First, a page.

Corporate Governance: Practices, Procedures, and Powers in British Companies and their Boards of Directors

R. I. Tricker, Gower, London, and the Corporate Policy Group, Oxford (1984)


A remark of Lord Caldecote, made when he was Chairman of the Delta Metal Group, Captures the essential point of this book: ‘The trouble with British companies is that the directors mark their own  examination papers.’

There have been many criticisms of the way British companies are run: and yet some continue to be remarkably successful. There are numerous proposals for change – two-tier boards, non-executive directors, worker participation, audit committees, shareholder committees, institutional investor action, a British Securities and Exchange Commission and many more; but in truth the activities of boards of directors in Britain seem very varied and little is known about them.

The studies, on which this book is based, set out to learn more about the nature of corporate direction and supervision at board level. The genesis of this work lies in The Independent Director, a research study about the relevance of audit committees in Britain and the need for independent outside directors.

Interviews with company directors and board chairman, undertaken for this earlier study, showed how diverse were the practices and how inadequate the conventional ideas about boards of directors in modern business. To understand more about corporate direction, control and governance, the Corporate Policy Group was formed in 1979 at Nuffield College, Oxford.


What we have learned

Two different strands emerged from our work have been interwoven into this book. On the one hand, there are opportunities to improve board level effectiveness; and on the other, there are challenges to the way in which business entities operate in society and, consequently, a need to rethink the underlying conceptual framework.

The joint-stock company, with limited liability for its shareholders was an elegantly simple and eminently successful development of the mid-nineteenth century. It facilitated the provision of capital, encouraged business growth, secured employment, provided innovation in industry and commerce, and created wealth.

The model of the incorporated, limited liability company proved to be robust, flexible, and enormously adaptable.  But the flowering of the corporate concept produced the seeds of subsequent confusion.

In the corporate idea a legal entity is created, quite separate from its owners and managers, with statutory rights and responsibilities. Directors are elected by the shareholders and required to report to them.

Ownership is the basis of power, and is exercised through meetings of the shareholder-members of the company.  It is an idea that has become over-successful. Companies no longer, necessarily, reflect this underlying concept. Consequently, practices designed to reflect the original model do not relate to the actual situation in many companies today.

Firstly, there has been an enormous proliferation of companies in recent years – over 800,000 incorporated in Britain now (in 1984). Many of them are tiny and dominated by the owner-manager. Others are vast, with huge resources, operating internationally in many businesses and markets.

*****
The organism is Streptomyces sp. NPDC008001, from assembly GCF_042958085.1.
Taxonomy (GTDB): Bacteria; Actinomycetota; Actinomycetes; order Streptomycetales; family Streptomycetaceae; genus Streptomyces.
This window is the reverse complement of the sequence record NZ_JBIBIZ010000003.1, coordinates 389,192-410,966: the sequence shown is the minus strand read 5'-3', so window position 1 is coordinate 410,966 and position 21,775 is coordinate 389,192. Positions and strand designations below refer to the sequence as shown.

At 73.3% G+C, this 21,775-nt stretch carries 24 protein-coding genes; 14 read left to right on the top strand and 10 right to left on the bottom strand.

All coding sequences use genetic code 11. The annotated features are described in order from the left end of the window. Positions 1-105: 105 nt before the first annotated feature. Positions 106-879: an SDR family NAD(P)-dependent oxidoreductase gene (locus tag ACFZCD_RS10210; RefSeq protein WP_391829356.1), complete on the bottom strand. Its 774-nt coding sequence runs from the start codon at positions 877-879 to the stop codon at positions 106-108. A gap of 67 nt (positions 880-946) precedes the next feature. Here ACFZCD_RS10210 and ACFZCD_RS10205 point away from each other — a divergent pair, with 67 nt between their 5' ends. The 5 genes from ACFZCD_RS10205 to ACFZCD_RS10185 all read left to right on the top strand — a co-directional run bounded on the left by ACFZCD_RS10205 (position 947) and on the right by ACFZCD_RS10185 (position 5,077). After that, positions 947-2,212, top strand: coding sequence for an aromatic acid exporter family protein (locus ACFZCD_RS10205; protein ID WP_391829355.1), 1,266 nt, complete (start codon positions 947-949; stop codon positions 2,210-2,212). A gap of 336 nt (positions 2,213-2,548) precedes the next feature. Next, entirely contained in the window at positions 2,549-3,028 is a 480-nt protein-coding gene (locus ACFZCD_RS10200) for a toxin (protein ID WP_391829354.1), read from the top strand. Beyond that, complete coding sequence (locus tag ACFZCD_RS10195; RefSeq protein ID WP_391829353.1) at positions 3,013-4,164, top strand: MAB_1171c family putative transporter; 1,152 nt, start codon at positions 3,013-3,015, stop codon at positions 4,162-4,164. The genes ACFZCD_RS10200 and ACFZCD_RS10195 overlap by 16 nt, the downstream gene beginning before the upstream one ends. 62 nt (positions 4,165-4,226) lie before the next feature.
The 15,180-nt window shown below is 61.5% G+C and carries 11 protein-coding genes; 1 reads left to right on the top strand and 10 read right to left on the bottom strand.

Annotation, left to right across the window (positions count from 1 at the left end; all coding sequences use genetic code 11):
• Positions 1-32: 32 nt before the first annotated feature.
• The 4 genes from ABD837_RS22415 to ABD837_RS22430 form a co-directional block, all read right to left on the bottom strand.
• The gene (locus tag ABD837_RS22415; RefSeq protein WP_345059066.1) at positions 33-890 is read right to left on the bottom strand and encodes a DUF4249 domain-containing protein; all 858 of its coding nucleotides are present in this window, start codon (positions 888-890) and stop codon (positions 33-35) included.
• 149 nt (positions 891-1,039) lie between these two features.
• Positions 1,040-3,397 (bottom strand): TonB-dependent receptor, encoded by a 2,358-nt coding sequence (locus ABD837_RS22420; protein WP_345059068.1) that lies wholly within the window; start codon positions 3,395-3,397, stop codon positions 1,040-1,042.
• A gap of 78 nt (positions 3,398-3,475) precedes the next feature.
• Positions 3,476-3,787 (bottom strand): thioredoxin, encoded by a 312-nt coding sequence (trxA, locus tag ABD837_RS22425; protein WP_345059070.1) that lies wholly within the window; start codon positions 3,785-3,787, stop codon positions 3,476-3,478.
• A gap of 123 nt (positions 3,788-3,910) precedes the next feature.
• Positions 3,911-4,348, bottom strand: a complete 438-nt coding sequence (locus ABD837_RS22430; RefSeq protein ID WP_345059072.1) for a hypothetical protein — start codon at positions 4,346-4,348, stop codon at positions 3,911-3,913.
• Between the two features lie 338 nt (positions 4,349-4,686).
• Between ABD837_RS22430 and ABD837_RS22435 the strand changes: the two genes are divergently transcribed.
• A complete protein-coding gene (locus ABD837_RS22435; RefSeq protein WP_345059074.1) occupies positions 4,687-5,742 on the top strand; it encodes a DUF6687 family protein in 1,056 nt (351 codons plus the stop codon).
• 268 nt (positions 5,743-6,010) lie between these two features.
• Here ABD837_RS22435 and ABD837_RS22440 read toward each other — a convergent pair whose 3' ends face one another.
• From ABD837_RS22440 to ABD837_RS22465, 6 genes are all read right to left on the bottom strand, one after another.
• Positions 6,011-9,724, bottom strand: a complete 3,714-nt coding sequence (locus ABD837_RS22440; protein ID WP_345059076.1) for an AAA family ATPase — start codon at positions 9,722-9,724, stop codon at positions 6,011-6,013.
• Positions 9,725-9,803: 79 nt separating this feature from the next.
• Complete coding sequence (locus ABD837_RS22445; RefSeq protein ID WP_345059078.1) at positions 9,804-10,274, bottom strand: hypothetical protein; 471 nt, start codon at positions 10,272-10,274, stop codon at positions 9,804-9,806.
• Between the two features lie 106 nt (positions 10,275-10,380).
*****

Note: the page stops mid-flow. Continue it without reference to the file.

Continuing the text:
Then there is the considerable complexity of groups of companies. The original concept of the company did not envisage one company owning another company. Now major com0panies can have hundred of subsidiaries and associated companies in their group: moreover they may be held at many levels of sub-subsidiary. A typical company in the top 50 has 230 subsidiaries ranged down to the fifth level. The largest has over 800 down to eleven levels (as discovered in this research)

Further complexity arises where there is a divorce between the corporate structure of subsidiary companies and the organization structure adopted for running the entire business, taking management decisions and measuring performance. We found many examples of such structures, in which subsidiary companies had a fiscal, regulatory, and liability limiting role; but not a managerial one. Yet each company had its directors, with a duty to direct, and a perception in company law as the accountable business entity.

The underlying theme of this book is that the practices and structures of modern business no longer reflect the ideas that brought about the original joint-stock, limited liability company. Consequently, there is a need to rethink the conceptual framework for enterprise in modern society and to develop our knowledge of the directors’ task.



1. The principal features, issues and ideas

2. The notion of the company, conceptually and legally

3. The evolution of the company idea

4. The corporate take-off, proliferation, concentration and diversification

5. The complexity of corporate groups

   – numbers, levels and a mismatch with management structures

6. Rethinking the corporation

7. The reality of corporate power

8. Accountability, liability and regulation

9. Liability and business reality

10. Governing companies- what boards really do

11. Corporate governance in public companies

12. Corporate governance in private and proprietorial companies

13. Corporate governance in subordinate companies

14. The corporation tomorrow